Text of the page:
You might be surprised to learn that the main focus of an astronomy program
"An astronomy degree is a physics degree with some astronomy courses
added on," says David Clarke, a professor of astronomy. "Therefore, if
you have a strong interest in astronomy, but have little love for physics
and math, then a professional astronomy degree is not your future."
Many students will choose to pursue a master's or PhD degree in astronomy,
while others will look for work after finishing their bachelor's, says Jon
Hakkila. He is an astronomy professor at the College of Charleston.
"Astronomy students who do not choose to go on to graduate school are often
hired as computer programmers and analysts," he says. However, since astronomers
need a PhD to work in their field, the primary goal is to get students
adequately prepared for graduate programs in astronomy.
"It typically takes four years of college and five or more years of graduate
school to get a PhD -- which is the astronomer's 'license to practice'," says
Hakkila. "Despite this, astronomy is a tremendously rewarding discipline."
Students majoring in astronomy can expect to take courses in things
like telescope operations, photometry (measuring the intensity of light),
and astrometry (measurement of celestial bodies).
Students also get involved in research projects. This has included
working with orbital satellites such as the Burst and Transient Source Experiment
on NASA's Compton Gamma-Ray Observatory, says Hakkila.
To enter the astronomy program, the student is expected to start calculus
in the fall semester of the freshman year, says Hakkila. "If the student has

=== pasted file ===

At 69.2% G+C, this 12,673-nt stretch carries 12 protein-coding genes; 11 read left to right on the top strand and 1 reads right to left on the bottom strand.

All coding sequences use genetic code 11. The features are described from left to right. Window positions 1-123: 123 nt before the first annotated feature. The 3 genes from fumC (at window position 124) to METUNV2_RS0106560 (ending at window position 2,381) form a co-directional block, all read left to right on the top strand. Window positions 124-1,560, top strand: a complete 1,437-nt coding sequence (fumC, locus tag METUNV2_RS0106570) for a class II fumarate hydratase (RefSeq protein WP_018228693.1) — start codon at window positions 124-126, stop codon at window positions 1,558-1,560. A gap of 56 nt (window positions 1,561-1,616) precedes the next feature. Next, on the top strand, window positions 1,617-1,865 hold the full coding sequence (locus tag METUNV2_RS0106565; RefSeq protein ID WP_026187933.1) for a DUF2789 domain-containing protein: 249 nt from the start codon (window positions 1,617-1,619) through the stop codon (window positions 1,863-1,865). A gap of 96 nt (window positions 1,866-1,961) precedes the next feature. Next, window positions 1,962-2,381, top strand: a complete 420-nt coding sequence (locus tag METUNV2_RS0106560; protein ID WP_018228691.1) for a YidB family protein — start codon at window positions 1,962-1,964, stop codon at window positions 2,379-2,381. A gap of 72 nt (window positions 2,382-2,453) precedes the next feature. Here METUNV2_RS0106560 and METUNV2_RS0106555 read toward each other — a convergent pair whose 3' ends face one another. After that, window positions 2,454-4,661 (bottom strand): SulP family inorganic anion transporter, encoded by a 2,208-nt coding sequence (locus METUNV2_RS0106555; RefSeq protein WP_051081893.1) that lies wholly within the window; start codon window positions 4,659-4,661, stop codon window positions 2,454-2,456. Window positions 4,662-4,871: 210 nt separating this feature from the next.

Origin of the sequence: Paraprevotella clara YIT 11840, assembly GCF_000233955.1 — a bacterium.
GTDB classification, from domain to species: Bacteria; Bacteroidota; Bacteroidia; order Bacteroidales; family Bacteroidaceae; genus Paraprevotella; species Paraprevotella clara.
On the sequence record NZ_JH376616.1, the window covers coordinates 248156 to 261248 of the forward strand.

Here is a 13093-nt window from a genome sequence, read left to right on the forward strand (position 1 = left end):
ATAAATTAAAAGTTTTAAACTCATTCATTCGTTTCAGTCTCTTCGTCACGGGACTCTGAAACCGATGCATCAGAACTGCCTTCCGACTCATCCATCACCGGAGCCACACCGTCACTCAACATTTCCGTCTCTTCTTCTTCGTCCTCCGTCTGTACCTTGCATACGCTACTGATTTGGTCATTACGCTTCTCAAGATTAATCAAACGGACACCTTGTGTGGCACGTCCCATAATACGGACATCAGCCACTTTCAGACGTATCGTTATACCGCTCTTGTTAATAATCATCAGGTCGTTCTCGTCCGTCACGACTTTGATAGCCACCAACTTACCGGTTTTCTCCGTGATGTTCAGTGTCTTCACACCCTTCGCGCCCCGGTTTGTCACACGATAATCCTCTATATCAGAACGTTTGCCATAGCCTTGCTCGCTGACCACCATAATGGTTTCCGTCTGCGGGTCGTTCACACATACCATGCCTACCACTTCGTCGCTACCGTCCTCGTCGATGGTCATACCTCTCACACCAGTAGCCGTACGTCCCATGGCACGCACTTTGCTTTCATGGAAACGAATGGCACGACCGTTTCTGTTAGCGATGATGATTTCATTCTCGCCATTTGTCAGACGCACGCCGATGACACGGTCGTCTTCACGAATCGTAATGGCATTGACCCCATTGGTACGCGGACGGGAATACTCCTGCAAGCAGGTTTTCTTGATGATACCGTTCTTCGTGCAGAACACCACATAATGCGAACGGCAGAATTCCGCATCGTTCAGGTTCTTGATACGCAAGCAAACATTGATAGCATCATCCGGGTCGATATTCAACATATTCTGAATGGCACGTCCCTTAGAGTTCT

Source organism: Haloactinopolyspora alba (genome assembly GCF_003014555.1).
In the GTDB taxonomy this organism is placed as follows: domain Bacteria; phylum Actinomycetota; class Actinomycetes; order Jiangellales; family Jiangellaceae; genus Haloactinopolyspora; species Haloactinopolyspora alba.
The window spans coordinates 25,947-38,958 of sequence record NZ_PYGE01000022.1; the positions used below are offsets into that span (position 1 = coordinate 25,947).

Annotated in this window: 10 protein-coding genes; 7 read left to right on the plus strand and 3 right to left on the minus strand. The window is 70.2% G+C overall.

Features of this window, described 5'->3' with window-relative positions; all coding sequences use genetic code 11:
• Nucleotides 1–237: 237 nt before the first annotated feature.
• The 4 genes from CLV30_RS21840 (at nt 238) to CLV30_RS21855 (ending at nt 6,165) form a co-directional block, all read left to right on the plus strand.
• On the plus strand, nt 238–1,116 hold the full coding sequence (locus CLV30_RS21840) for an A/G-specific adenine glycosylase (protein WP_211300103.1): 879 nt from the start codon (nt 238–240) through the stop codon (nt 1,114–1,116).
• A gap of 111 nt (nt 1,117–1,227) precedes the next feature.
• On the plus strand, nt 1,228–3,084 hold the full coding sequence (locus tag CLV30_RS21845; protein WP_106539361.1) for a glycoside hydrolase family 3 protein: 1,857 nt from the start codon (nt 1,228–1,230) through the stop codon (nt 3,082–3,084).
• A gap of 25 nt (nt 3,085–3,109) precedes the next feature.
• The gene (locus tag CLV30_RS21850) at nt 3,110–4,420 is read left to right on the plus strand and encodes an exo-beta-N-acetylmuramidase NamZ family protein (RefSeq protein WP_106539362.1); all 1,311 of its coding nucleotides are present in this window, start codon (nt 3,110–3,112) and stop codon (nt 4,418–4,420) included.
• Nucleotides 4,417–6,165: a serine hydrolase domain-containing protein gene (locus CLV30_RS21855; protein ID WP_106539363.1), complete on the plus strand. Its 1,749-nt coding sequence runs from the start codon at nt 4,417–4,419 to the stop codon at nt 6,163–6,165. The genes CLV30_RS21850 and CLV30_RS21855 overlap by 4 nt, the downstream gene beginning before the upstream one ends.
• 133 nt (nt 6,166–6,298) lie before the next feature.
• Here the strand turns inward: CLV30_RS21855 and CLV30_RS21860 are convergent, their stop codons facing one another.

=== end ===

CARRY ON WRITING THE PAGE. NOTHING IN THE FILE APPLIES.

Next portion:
not been satisfactorily prepared in mathematics, then they will need to correct
any deficiencies before starting physics and astronomy classes," he says.
A good start would be to take all the advanced math and physics you
can in high school. Good writing, communication and computer skills
are also important.
To enter the program, a B average in Grade 12 math and physics is the minimum.
"However, it is best if the student takes as many math courses and sciences
courses as the high school offers and can fit into their program, and get
straight A's in them all," Clarke says.
Clarke also recommends that aspiring astronomy students read magazines
such as Scientific American and Astronomy Magazine. "And take the time to
gaze at the stars," he says.
Besides tuition, astronomy students face other costs, such as textbooks,
lab books and other stationery.
"Imagine getting paid for learning about, teaching and making discoveries
about things such as black holes, the structure of the universe, gamma-ray
bursts, new planets, pulsars and quasars," says Hakkila. "I cannot imagine
anything that I would rather be doing. Astronomy is fun!"
National Aeronautics and Space Administration (NASA)
The space agency's home page
An online publication
For the astronomically disadvantaged